Remember: We have a series of beautiful prizes for those Real Food Challenge Participants checking on the weekly threads. Our first prize - a registration to The Fundamentals of Traditional Foods e-course at Gnowfglins which provides a comprehensive 5-month tutorial covering mutiple aspects of integrating real food into your kitchen - went to Shelly of Epic Organic. Check out the e-course here (it's only $27 a month) or read my post.
Day #21: Vegetables & Salads
This message was supposed to go out yesterday, but, for some reason, didn't. Sorry for any confusion!
In our home, organic vegetables, leafy greens and fresh fruit make up the bulk of our meals by volume. This evening we enjoyed a small amount roast pasture-raised chicken seasoned with smoked paprika and saffron, mashed garnet yams, spinach and a sweetener-free black cherry sorbet.
Vegetables, greens and fruits provide interest, variety and micronutrients to your supper plate, but there's a few things you can do to maximize their value.
Ferment vegetables where you can. While we discussed the benefits of incorporating naturally fermented vegetables like sauerkraut or kimchi into your diet on regular basis, it's always worth reiterating. Fermentation increases the nutrient value of our foods - particularly B vitamins, and it also offers beneficial bacteria which are critical to your health as they help to produce vitamins in your intestinal tract and they support proper immune system function.
Serve your vegetables with fat. We touched on the role of nourishing, wholesome fats earlier in the challenge, but it's important to remember to always serve your vegetables with fat. Many nutrients in vegetables are fat-soluble, that is, in order for your body yo absorb the nutrients in vegetables, you must also eat them with fat. Even antioxidants such as lycopene are better absorbed when consumed with fat.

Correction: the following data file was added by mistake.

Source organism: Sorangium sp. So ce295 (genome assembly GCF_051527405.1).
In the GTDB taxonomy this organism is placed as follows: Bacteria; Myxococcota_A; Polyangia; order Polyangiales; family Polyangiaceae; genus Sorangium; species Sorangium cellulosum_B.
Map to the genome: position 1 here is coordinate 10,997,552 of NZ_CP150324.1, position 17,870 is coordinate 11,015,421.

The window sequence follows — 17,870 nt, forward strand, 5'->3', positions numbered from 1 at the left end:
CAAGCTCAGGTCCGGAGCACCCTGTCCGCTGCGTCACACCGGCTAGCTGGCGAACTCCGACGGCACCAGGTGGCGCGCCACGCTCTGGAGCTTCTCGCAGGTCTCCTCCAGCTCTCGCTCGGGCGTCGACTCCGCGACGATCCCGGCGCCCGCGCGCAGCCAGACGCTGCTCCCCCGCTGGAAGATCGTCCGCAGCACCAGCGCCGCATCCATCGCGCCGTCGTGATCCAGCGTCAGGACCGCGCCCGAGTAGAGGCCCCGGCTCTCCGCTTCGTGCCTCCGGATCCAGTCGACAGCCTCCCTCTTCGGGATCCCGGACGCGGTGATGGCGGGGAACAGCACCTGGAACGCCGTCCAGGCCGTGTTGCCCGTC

So when you serve vegetables, always make sure you add a bit of wholesome fat to the dish: butter melted in with mashed yams, hollandaise sauce served over steamed asparagus, roasted root vegetables sprinkled with a touch of olive oil just prior to serving. Your vegetables needn't swim in added fat, but a touch of fat will enable your body to maximize the nutrient value of your vegetables.
Lightly cook most greens. Just as nuts, seeds, grains, beans and legumes contain antinutrients which inhibit your body from fully absorbing their nutrients, so do certain vegetables. Swiss chard, beets and beet greens, spinach, Brussels sprouts, lambsquarters, collards, purslane and amaranth all contain notable amounts of oxalic acid - an antinutrient much like phytic acid which binds up calcium preventing your body from fully absorbing it. Oxalic acid, incidentally, is also implicated in the development of kidney stones.
The key then, isn't really to avoid these foods unless your health care provider indicates you should, but, rather, make sure you cook them - if only lightly. A bit of raw spinach or fresh parsley or chives here or there is not problematic for most people, but those with mineral absorption issues may wish to be especially vigilant.
Prepare your own salad dressing. Salads are refreshing and, as a raw food, provide food enzymes to your diet and are a good source of otherwise heat-sensitive vitamins. You can prepare a beautiful and simple salad dressing by combining 3/4 cup extra virgin olive oil with 1/4 cup raw cider vinegar, 2 cloves minced garlic and minced fresh herbs.
Today's assignment is to make sure that you stop serving your vegetables naked, and, instead, make sure to include a healthy dose of wholesome fat with your next serving of vegetables whether its butter melted over steamed carrots or olive oil served over a salad of fresh mesclun lettuce.